On the way back from that side of the island, we decided that I should get something from The Fish Market.  Eddie knew it was something on my list that I wanted to do because I'd been hearing about it on a podcast I listen to (Patcast, the lead singer in Train's podcast--listen if you like music and fun), but I wasn't sure we'd have the time or if we could go considering I'd be eating by myself unless by some miracle The Fish Market also served PB&J or pizza.  We went anyway because we also realized that we'd probably never come back to Maui.  When we got there, we then remembered once again that it was Memorial Day.  I'd not be eating at The Fish Market.  Ever.
What does this sign say?

Oh, it says my dreams have been crushed.
[This is the part of the story where Pat Monahan and the good folks at The Fish Market take pity on me and bring me back to Maui for free so I can have a fish sandwich. I'll pay for the sandwich. The trip need not be long.  Please and thank you.]

Upon returning to the hotel, we relaxed poolside for a bit.  We didn't actually go in the pool because we'd reached our water quota on the first full day when we went into the ocean up to our knees. 

Not having a fish sandwich earlier in the day was probably in my best interest because later that night after the being lazy in the sun session:

It's a LUAU!!!
One of the main things on Eddie's list of things to do in Hawaii was to go to a luau.  I was puzzled by this item since luau fare is usually pork and veggies and fish, and Eddie does not like any of those things, but the entertainment factor was what he was interested in.  So I'd booked VIP tickets to the luau at our hotel, The Myths of Maui.  VIP meant we didn't have to wait on a long line and we were guaranteed seats up front.  
Eddie liked the VIP very much since he does not like waiting on long lines.  I'm a good wife.

We each got two leis.  One was the same for each of us, shells.  The others were flowers for me and bead thingies for Eddie.  I really don't know what they are.  Lava rocks?

We got free unlimited drinks.  I had a Blue Hawaiian.  Eddie had Coke. He also got a tiki glass to drink out of.  Finally, the beverages were going his way.  The night was windy, so when we went up to get food, Eddie and I took turns holding plates and holding down my dress.  The buffet line was long, so it was quite tricky, especially since the two of us came away with three plates for the two of us.  This particular luau has a keiki menu, which means Eddie was able to get mac'n'cheese and chicken nuggets.  I'm a good wife.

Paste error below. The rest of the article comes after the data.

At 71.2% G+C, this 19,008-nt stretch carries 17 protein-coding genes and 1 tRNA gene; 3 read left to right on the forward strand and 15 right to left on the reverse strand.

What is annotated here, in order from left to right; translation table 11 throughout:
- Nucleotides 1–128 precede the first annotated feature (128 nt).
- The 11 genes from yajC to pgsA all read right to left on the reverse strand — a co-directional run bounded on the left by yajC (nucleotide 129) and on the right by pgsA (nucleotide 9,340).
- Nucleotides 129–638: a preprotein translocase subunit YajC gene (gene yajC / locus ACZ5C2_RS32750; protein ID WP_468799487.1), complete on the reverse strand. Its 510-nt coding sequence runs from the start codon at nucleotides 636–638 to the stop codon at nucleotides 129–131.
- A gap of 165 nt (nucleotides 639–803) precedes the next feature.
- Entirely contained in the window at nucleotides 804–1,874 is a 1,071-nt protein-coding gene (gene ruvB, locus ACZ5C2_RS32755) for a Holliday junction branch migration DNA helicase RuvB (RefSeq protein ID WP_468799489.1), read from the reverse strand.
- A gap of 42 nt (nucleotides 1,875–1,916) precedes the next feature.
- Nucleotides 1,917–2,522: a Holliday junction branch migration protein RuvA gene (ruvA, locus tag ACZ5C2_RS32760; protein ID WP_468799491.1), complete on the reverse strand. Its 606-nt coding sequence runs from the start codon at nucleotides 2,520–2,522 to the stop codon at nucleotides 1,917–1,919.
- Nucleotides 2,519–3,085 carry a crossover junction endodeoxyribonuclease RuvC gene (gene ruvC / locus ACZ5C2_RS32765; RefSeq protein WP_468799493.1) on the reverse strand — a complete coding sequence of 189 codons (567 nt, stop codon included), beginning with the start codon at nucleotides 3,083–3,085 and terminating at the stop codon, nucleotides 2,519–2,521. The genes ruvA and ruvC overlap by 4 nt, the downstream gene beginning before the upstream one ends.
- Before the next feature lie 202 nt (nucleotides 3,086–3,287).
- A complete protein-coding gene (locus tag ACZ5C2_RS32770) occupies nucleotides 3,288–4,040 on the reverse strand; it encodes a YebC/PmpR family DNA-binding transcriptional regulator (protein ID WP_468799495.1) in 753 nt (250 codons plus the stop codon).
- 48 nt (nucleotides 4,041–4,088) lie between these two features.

I indulged in Asian shrimp salad, banana mandarin salad, lomi lomi salmon, poi (it's okay), sweet Hawaiian Ti Rolls (Eddie had one of these, too!), pan fried Panzit noodles, vegetarian fried rice, Molokai sweet potatoes (they are purple and they are delicious!), shoyu chicken, Kalua pork, and Island fish (I told Eddie this was chicken at first and then warned him it was not as soon as I bit into it, and he was like, I'm way ahead of you, and I saw it pushed to the side on his plate).

Then we had dessert.  Eddie had three pieces of chocolate cake.  I had some of that plus white cake with coconut, mango tart, and haupia, which is coconut pudding with a Jell-o consistency.

Then the entertainment began.  The MC for the night entertained and entertained with witty banter and informative background about the dances.  After teaching some of the audience how to hula, the dancers took the stage.  Amazing.  Two of the dancers, we are pretty sure, were in the hula show at the mall, too.  That must be a pretty great job--hula dancing in Maui.

As the sun went down, the fire came out.  Dancing with fire seems pretty tricky.  They threw fire.  They twirled fire. Fire everywhere.  Pretty amazing.

The pig from the pit

Learning to hula

The luau begins

Our favorite guy

Fire starter

It was a fantastic night.  And no, this picture is not fake.  We were in Hawaii.  The background is real.